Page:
Everywhere is Different and Everywhere is the Same
On 15-17 June 2020, the Skoll Centre’s Map the System competition held its Global Final virtually. As a member of this year’s judging panel, Ed Straw shares his insights.
The more researchers are conscious of their ‘traditions of understanding’ in relation to the subject, the less biased will be the output. Through culture, education and experiences of many forms, everyone holds preconceptions about their field of study – their ‘positionality’. The tendency for many is for US-European norms in economics, democracy, science and so on to be the starting point. As a judge for the Map the System competition, surfacing my own inbuilt assumptions in relation to each of the 31 finalists is a tenet of systems thinking. This was not easy. The entries ranged from the Youth Suicide Crisis in India to Why Women-Owned Businesses in South African Townships Fail, from Consumer Food Waste in Navarre to Affordable Housing in Utah. Everywhere is different.
Yet, I came away with the sense of ‘Yes, and Everywhere is the Same.’ What struck me most was the commonalities in many of the entries. The most obvious example is menstruation. This is actually an issue that affects over 3.5bn people for long parts for their lives. Normalising periods, treating them as just another bodily function requiring proper facilities and materials to be readily available in every institution, being able to talk about them in an understanding and knowledgeable way, not stigmatizing and so on would benefit so many lives. It is a common global issue. ‘There will be blood’ as one entry put it so succinctly. At its root, it is about shifting social norms.
This theme extended to several other entries where appalling norms in the treatment of women are underlying high adolescent pregnancy in Peru, female genital mutilation in Somalia and modern slavery in Papua New Guinea. But where is the global learning in shifting social norms?
Youth homelessness in Vancouver brought out another commonality – the lack of coordination and integration by public and third sector agencies. Funding is not the issue: masses of it appear to be available. As so often, it is poor overall governance leaving lots of intermediate interventions with few aimed at the whole person and the purpose of the funding. How often have I seen that. At what point will the world of government know instinctively that sound governance is where any solution has to start?
Poor plastic waste disposal in Accra Ghana, fake news in Germany, systemic barriers to public transportation in Boston US, the flooding crisis in Canada, type 2 diabetes in Latino-American communities, and depression in China are all entries with universal insights. Yet few of them get transported around the world, as a matter of course.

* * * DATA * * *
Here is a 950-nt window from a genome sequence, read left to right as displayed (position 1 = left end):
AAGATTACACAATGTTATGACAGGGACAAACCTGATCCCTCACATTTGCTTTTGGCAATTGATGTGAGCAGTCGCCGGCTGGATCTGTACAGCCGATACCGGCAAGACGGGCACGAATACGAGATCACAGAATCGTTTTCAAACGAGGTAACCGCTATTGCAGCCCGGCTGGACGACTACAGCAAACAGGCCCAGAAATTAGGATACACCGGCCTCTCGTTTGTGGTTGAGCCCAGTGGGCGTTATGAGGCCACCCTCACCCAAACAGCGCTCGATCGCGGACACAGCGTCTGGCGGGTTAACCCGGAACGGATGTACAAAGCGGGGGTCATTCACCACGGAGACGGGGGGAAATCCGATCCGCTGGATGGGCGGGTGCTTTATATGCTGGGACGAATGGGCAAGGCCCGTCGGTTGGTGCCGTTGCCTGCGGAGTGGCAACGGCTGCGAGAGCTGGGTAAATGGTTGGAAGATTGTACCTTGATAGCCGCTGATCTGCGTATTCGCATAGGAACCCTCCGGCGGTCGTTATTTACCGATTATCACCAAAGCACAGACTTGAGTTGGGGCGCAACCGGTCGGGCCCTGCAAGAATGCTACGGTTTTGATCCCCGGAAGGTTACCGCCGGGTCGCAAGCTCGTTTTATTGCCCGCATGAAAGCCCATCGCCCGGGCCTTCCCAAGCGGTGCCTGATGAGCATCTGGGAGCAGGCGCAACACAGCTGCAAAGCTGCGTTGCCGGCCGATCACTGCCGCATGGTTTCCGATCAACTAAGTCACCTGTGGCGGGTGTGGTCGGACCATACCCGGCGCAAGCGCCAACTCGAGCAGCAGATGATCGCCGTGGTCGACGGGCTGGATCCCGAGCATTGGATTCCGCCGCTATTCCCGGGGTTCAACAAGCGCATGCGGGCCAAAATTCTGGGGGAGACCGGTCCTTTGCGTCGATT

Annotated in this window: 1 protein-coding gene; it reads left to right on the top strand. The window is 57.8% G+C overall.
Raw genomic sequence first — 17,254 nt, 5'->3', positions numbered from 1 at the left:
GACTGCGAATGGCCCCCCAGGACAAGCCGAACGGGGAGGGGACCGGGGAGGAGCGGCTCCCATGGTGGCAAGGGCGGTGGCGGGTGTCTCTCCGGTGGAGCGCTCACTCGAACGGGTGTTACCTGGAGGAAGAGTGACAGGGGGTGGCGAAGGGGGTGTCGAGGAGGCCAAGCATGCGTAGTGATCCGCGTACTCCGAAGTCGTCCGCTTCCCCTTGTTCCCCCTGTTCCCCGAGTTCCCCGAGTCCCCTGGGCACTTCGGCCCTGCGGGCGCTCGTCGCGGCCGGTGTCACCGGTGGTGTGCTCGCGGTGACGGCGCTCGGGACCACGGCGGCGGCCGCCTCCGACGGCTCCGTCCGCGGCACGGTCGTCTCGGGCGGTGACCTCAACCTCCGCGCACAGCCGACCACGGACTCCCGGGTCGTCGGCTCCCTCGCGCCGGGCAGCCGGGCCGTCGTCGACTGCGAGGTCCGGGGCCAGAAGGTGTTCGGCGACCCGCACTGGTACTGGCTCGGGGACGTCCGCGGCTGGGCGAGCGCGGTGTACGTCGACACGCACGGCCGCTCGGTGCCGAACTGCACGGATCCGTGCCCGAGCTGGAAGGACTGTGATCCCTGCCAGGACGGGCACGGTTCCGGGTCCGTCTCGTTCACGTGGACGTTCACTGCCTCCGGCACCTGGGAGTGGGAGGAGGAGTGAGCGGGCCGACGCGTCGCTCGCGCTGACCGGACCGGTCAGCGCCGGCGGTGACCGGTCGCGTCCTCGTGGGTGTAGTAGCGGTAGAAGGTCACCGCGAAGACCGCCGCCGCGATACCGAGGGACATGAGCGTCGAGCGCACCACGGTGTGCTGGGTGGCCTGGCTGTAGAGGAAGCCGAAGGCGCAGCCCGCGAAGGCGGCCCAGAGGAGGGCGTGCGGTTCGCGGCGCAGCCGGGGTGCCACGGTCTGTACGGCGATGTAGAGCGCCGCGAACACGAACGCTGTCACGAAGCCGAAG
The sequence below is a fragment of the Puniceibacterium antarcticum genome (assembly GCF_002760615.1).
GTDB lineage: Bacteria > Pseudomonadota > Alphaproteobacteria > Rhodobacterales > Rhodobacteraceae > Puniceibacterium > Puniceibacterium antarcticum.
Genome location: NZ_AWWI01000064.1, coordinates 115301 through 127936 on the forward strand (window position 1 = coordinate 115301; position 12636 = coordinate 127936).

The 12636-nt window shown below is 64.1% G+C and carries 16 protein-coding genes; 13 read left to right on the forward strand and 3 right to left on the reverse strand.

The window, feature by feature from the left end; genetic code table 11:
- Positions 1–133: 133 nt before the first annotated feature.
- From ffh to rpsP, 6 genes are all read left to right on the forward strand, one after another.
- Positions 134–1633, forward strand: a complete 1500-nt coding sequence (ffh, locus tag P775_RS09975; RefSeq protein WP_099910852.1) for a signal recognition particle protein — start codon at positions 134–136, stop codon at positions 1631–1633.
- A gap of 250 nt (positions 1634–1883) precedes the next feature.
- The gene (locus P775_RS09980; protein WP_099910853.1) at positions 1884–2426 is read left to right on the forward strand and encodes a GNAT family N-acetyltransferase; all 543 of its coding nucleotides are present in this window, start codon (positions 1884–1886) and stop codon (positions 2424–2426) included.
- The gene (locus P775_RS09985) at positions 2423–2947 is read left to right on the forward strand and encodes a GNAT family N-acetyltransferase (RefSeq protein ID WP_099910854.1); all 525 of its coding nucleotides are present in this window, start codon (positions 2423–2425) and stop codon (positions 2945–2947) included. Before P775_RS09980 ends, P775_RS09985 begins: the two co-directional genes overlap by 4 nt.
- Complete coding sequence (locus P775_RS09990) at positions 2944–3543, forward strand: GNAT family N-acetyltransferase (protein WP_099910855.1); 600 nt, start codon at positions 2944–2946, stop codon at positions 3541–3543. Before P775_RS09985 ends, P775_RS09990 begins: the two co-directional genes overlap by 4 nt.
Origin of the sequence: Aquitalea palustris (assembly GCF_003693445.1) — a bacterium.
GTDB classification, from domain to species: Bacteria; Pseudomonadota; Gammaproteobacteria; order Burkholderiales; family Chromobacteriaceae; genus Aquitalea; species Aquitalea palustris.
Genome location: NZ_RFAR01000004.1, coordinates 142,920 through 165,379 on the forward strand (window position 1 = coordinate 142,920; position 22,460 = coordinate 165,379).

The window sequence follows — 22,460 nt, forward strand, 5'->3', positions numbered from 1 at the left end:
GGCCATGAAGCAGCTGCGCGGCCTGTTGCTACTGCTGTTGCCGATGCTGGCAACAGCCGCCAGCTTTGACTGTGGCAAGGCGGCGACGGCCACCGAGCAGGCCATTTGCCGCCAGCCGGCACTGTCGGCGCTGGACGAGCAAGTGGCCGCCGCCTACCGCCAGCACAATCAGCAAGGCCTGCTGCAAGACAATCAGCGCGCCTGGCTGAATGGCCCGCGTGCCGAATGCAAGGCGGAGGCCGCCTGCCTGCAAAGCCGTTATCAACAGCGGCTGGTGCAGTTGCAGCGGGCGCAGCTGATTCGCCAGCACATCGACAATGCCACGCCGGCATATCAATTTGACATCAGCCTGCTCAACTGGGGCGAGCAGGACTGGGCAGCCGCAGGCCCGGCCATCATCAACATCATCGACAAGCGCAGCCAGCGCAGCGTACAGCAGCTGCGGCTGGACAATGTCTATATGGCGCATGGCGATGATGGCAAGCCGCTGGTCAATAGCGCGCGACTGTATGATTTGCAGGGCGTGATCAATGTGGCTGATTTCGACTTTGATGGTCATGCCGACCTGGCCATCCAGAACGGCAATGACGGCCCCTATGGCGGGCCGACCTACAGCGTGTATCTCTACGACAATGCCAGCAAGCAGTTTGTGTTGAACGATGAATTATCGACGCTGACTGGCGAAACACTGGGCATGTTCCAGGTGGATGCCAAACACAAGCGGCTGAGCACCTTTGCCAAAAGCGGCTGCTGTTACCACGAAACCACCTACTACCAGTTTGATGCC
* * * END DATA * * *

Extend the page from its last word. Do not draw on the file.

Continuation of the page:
This led me on to thinking about the sort of ‘global learning engine’ that has been so effective in developing world class manufacturing from Japanese practice in automotive and consumer electronics from the 80s onwards, which is now almost universal in its application. It is the reason we can buy products of such extraordinary complexity, use and reliability, and at such comparatively low cost. These learning engines consist of management gurus, consultants, trade and specialist journals and news media, design authorities, business schools, industry analytics, trade associations, professional institutes, software developers, state funded R&D institutions and more. All of them are intent on scouring the world for what works best, why, and how, and transferring this knowledge.
Could world class governing and government be developed through a global learning engine? Bits and pieces of knowledge transfer do happen. The OECD’s Observatory of Public Sector Innovation is working hard in this direction. A few university departments are active (e.g. Arend Lijphart at the University of California). This competition is a fine example. But the total is tiny compared to the billions spent on knowledge acquisition and application in the commercial world. And typically governments are spending 40% of a country’s GDP, a vast sum that would be spent so much better stimulated by universal knowledge transfer and application.
The faster this learning platform can be activated and institutionalized, the faster governments will improve. None of the situations of concern analysed by the entrants would be solved through the application of today’s, often ramshackle political processes. Politics is more often an obstacle than an answer. Systems thinking works. In 2017 the UN, the WHO and OECD all called for the use of systems thinking to deal with highly complex problems. Which issue in government these days is not? Rise up systems thinkers – our time has come.
Ed Straw, Visiting Research Fellow at the Open University’s Applied Systems Thinking in Practice unit, headed by Professor Ray Ison, with whom he recently co-authored a book on The Hidden Power of Systems Thinking, and its application to governments and governance.